Anytime a film – or film genre – becomes popular, one can rest assured that people will appear to make fun of it. Sometimes this is done in a friendly, good-natured sort of way, while other times, more pointed comedic barbs are levied at the film in question. Thus, it’s no surprise that movies that exist primarily to spoof other movies have been a thing since the early days of Hollywood, with the sub-genre arguably hitting its greatest heights of hilarity in the 1970s and 1980s.
Those two decades saw the arrival of legendary spoof movies from the likes of Mel Brooks (Blazing Saddles, Young Frankenstein, Spaceballs), and the Zucker/Abrahams/Zucker triumvirate (Airplane, The Naked Gun). The latter films even succeeded in rejuvenating Leslie Nielsen’s career, who was primarily known as an dramatic actor before becoming known to a new generation as a talented practitioner of deadpan comedy. The 1990s also saw its fair share of great spoofs, including titles like Austin Powers, Hot Shots, and Galaxy Quest.
In the 2000s and beyond though, the spoof movie sub-genre has become a bit of a laughing-stock, and not in the way comedies are supposed to make one laugh. The primary source of this derision is arguably the filmmaking duo of Aaron Seltzer and Jason Friedberg, writers/directors of multiple half-baked parodies like Date Movie, Epic Movie, and Meet the Spartans. Next on their list of targets is the Star Wars franchise, in the form of the ridiculously titled upcoming spoof movie Star Worlds Episode XXXIVE=MC2: The Force Awakens The Last Jedi Who Went Rogue.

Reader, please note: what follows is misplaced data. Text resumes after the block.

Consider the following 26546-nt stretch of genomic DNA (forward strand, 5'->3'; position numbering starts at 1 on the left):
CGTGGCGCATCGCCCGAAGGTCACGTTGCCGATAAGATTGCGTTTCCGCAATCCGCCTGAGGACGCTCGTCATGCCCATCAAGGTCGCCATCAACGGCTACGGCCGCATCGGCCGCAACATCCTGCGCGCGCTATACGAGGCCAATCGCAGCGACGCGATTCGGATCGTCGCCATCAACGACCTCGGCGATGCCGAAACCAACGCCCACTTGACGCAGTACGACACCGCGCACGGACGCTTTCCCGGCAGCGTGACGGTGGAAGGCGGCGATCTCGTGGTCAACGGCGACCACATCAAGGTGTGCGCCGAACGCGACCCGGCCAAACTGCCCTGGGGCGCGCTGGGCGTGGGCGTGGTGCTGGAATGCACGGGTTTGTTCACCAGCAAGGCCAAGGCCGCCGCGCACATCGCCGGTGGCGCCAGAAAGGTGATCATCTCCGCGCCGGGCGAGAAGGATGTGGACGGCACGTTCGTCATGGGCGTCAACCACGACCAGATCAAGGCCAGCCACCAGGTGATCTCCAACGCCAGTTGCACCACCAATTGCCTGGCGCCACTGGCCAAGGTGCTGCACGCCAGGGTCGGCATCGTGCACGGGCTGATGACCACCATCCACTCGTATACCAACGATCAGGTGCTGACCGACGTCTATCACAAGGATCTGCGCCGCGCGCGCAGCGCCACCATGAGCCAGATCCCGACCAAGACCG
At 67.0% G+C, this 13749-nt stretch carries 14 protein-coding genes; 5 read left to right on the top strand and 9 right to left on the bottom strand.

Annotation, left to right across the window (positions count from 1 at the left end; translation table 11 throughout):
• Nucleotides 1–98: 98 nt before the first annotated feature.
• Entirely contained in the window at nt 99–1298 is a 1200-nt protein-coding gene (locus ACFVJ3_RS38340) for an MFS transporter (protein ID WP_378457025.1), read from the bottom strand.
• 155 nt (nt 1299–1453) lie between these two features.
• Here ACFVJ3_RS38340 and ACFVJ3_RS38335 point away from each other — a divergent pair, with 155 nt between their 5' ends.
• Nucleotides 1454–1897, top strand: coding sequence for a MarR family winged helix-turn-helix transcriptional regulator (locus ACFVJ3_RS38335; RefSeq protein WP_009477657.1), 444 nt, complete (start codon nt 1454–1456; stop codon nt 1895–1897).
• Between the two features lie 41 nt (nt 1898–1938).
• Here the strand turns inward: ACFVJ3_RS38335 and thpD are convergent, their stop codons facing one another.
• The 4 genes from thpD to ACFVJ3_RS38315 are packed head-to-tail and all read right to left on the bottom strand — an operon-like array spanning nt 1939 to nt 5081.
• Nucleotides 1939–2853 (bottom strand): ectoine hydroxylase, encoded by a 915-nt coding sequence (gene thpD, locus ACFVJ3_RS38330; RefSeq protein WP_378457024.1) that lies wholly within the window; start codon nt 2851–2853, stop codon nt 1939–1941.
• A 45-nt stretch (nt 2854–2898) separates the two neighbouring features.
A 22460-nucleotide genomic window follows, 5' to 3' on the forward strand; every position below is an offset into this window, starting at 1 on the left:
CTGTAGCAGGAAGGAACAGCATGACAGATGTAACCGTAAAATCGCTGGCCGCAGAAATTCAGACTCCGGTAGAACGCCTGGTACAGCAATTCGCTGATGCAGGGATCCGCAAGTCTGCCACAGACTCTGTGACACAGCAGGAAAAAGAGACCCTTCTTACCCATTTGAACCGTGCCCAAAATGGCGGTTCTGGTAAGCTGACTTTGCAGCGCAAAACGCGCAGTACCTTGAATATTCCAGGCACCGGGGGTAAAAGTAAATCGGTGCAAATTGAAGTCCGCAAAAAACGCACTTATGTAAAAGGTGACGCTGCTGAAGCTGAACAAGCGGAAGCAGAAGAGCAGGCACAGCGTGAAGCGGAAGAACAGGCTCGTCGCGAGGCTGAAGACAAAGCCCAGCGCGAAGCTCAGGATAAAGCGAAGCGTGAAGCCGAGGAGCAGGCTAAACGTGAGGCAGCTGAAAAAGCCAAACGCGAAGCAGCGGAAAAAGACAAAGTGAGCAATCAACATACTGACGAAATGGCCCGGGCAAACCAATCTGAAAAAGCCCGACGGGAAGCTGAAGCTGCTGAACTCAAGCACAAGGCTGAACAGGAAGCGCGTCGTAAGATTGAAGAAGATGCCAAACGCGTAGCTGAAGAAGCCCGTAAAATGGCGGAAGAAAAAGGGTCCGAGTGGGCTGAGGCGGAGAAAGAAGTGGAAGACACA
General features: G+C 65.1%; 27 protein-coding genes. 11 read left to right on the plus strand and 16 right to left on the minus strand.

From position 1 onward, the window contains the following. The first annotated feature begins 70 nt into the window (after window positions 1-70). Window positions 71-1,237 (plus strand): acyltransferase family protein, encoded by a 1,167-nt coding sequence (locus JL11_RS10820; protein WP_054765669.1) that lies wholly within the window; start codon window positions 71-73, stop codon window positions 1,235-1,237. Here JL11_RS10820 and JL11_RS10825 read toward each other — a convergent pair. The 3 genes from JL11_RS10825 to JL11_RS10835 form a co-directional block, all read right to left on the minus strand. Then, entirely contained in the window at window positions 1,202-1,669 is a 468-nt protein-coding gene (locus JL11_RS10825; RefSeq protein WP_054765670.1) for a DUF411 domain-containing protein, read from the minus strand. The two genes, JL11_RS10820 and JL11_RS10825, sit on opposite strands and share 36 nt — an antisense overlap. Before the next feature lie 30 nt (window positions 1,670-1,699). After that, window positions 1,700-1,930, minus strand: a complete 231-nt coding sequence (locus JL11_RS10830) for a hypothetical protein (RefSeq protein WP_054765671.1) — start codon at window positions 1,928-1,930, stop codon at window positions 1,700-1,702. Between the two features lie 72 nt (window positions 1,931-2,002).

While it’s unclear exactly what Star Worlds’ plot will consist of, or which particular films in the Star Wars universe it plans to target for humor, the film “will leave no convention, cliché, or iconic moment untouched in yet another hilarious parody guaranteed to make you laugh, gasp, cringe, and cry out while having the best time ever in a movie theater.” At least that’s according to the press release announcing the endeavor. Pre-production is currently underway, with plans to shoot in fall 2017.
When one considers the critical drubbing every single one of Friedberg and Seltzer’s films have taken, one might be inclined to wonder how they’re still getting work at this point. The answer to that query is simple: despite those bad reviews, the duo’s films make money, and lots of it. Each of their projects has been kept around a budget of about $20 million, and all of them – aside from 2008’s Disaster Movie – have quadrupled that at the worldwide box office. Now, the Friedberg/Seltzer hit machine takes on Star Wars. If only someone had told Hollywood “these aren’t the directors you’re looking for.”
Source: Covert Media and Broken Road Productions